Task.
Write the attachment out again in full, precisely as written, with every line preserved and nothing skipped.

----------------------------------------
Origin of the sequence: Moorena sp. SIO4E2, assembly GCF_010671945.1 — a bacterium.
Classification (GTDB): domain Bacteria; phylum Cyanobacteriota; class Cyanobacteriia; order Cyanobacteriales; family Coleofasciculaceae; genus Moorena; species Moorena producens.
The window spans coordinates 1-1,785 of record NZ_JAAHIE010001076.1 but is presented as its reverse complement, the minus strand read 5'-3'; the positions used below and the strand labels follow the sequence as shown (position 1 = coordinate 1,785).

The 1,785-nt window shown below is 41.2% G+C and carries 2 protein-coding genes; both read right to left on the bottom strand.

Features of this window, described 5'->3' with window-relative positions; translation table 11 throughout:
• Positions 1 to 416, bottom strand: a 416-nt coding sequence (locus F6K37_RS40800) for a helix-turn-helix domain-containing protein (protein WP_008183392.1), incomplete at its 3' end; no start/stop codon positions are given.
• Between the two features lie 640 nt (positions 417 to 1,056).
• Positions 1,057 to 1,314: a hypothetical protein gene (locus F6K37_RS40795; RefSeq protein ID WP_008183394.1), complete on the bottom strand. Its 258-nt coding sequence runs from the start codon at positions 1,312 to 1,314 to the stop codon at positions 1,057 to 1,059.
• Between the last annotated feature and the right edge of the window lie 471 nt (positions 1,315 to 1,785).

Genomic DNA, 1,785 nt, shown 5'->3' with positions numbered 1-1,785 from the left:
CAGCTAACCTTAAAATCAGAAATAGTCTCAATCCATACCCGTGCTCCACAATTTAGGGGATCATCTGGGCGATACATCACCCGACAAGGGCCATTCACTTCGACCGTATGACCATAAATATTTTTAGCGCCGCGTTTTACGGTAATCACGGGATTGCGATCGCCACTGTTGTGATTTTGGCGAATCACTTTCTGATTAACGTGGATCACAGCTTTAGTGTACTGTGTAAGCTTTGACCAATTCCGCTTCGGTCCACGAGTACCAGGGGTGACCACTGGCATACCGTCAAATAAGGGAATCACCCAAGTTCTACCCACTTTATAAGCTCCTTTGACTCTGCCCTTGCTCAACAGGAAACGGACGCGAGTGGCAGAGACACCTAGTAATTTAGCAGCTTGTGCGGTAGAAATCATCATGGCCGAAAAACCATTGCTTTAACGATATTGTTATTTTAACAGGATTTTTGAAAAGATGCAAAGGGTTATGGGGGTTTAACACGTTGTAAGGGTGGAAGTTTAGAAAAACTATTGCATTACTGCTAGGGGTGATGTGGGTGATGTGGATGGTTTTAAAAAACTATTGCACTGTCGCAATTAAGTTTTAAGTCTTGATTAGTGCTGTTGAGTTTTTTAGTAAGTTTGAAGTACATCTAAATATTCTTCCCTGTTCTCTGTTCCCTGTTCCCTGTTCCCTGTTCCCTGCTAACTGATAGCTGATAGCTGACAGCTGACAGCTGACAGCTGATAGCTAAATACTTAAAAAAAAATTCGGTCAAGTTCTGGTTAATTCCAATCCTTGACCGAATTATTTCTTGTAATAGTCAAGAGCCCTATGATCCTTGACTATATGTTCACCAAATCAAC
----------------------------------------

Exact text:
Origin of the sequence: Moorena sp. SIO4E2, assembly GCF_010671945.1 — a bacterium.
Classification (GTDB): domain Bacteria; phylum Cyanobacteriota; class Cyanobacteriia; order Cyanobacteriales; family Coleofasciculaceae; genus Moorena; species Moorena producens.
The window spans coordinates 1-1,785 of record NZ_JAAHIE010001076.1 but is presented as its reverse complement, the minus strand read 5'-3'; the positions used below and the strand labels follow the sequence as shown (position 1 = coordinate 1,785).

The 1,785-nt window shown below is 41.2% G+C and carries 2 protein-coding genes; both read right to left on the bottom strand.

Features of this window, described 5'->3' with window-relative positions; translation table 11 throughout:
• Positions 1 to 416, bottom strand: a 416-nt coding sequence (locus F6K37_RS40800) for a helix-turn-helix domain-containing protein (protein WP_008183392.1), incomplete at its 3' end; no start/stop codon positions are given.
• Between the two features lie 640 nt (positions 417 to 1,056).
• Positions 1,057 to 1,314: a hypothetical protein gene (locus F6K37_RS40795; RefSeq protein ID WP_008183394.1), complete on the bottom strand. Its 258-nt coding sequence runs from the start codon at positions 1,312 to 1,314 to the stop codon at positions 1,057 to 1,059.
• Between the last annotated feature and the right edge of the window lie 471 nt (positions 1,315 to 1,785).

Genomic DNA, 1,785 nt, shown 5'->3' with positions numbered 1-1,785 from the left:
CAGCTAACCTTAAAATCAGAAATAGTCTCAATCCATACCCGTGCTCCACAATTTAGGGGATCATCTGGGCGATACATCACCCGACAAGGGCCATTCACTTCGACCGTATGACCATAAATATTTTTAGCGCCGCGTTTTACGGTAATCACGGGATTGCGATCGCCACTGTTGTGATTTTGGCGAATCACTTTCTGATTAACGTGGATCACAGCTTTAGTGTACTGTGTAAGCTTTGACCAATTCCGCTTCGGTCCACGAGTACCAGGGGTGACCACTGGCATACCGTCAAATAAGGGAATCACCCAAGTTCTACCCACTTTATAAGCTCCTTTGACTCTGCCCTTGCTCAACAGGAAACGGACGCGAGTGGCAGAGACACCTAGTAATTTAGCAGCTTGTGCGGTAGAAATCATCATGGCCGAAAAACCATTGCTTTAACGATATTGTTATTTTAACAGGATTTTTGAAAAGATGCAAAGGGTTATGGGGGTTTAACACGTTGTAAGGGTGGAAGTTTAGAAAAACTATTGCATTACTGCTAGGGGTGATGTGGGTGATGTGGATGGTTTTAAAAAACTATTGCACTGTCGCAATTAAGTTTTAAGTCTTGATTAGTGCTGTTGAGTTTTTTAGTAAGTTTGAAGTACATCTAAATATTCTTCCCTGTTCTCTGTTCCCTGTTCCCTGTTCCCTGTTCCCTGCTAACTGATAGCTGATAGCTGACAGCTGACAGCTGACAGCTGATAGCTAAATACTTAAAAAAAAATTCGGTCAAGTTCTGGTTAATTCCAATCCTTGACCGAATTATTTCTTGTAATAGTCAAGAGCCCTATGATCCTTGACTATATGTTCACCAAATCAAC